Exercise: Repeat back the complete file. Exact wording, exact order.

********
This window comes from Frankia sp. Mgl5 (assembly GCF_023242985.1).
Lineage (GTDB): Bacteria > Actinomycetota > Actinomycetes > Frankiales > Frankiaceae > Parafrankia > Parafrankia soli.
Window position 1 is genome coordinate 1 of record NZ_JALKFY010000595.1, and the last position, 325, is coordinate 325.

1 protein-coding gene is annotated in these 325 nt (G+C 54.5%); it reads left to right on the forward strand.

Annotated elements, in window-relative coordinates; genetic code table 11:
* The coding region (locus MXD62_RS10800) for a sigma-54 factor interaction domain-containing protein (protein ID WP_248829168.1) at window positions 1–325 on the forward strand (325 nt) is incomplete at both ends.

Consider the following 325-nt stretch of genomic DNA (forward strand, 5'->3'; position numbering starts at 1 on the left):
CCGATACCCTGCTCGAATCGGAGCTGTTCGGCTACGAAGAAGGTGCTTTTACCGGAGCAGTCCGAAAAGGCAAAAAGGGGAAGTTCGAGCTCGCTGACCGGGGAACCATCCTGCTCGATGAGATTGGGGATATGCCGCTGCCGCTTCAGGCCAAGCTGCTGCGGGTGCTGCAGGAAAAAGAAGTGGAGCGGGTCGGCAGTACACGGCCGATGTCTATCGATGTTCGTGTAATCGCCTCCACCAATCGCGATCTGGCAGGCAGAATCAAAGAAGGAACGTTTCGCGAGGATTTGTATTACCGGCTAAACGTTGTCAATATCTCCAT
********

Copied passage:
This window comes from Frankia sp. Mgl5 (assembly GCF_023242985.1).
Lineage (GTDB): Bacteria > Actinomycetota > Actinomycetes > Frankiales > Frankiaceae > Parafrankia > Parafrankia soli.
Window position 1 is genome coordinate 1 of record NZ_JALKFY010000595.1, and the last position, 325, is coordinate 325.

1 protein-coding gene is annotated in these 325 nt (G+C 54.5%); it reads left to right on the forward strand.

Annotated elements, in window-relative coordinates; genetic code table 11:
* The coding region (locus MXD62_RS10800) for a sigma-54 factor interaction domain-containing protein (protein ID WP_248829168.1) at window positions 1–325 on the forward strand (325 nt) is incomplete at both ends.

Consider the following 325-nt stretch of genomic DNA (forward strand, 5'->3'; position numbering starts at 1 on the left):
CCGATACCCTGCTCGAATCGGAGCTGTTCGGCTACGAAGAAGGTGCTTTTACCGGAGCAGTCCGAAAAGGCAAAAAGGGGAAGTTCGAGCTCGCTGACCGGGGAACCATCCTGCTCGATGAGATTGGGGATATGCCGCTGCCGCTTCAGGCCAAGCTGCTGCGGGTGCTGCAGGAAAAAGAAGTGGAGCGGGTCGGCAGTACACGGCCGATGTCTATCGATGTTCGTGTAATCGCCTCCACCAATCGCGATCTGGCAGGCAGAATCAAAGAAGGAACGTTTCGCGAGGATTTGTATTACCGGCTAAACGTTGTCAATATCTCCAT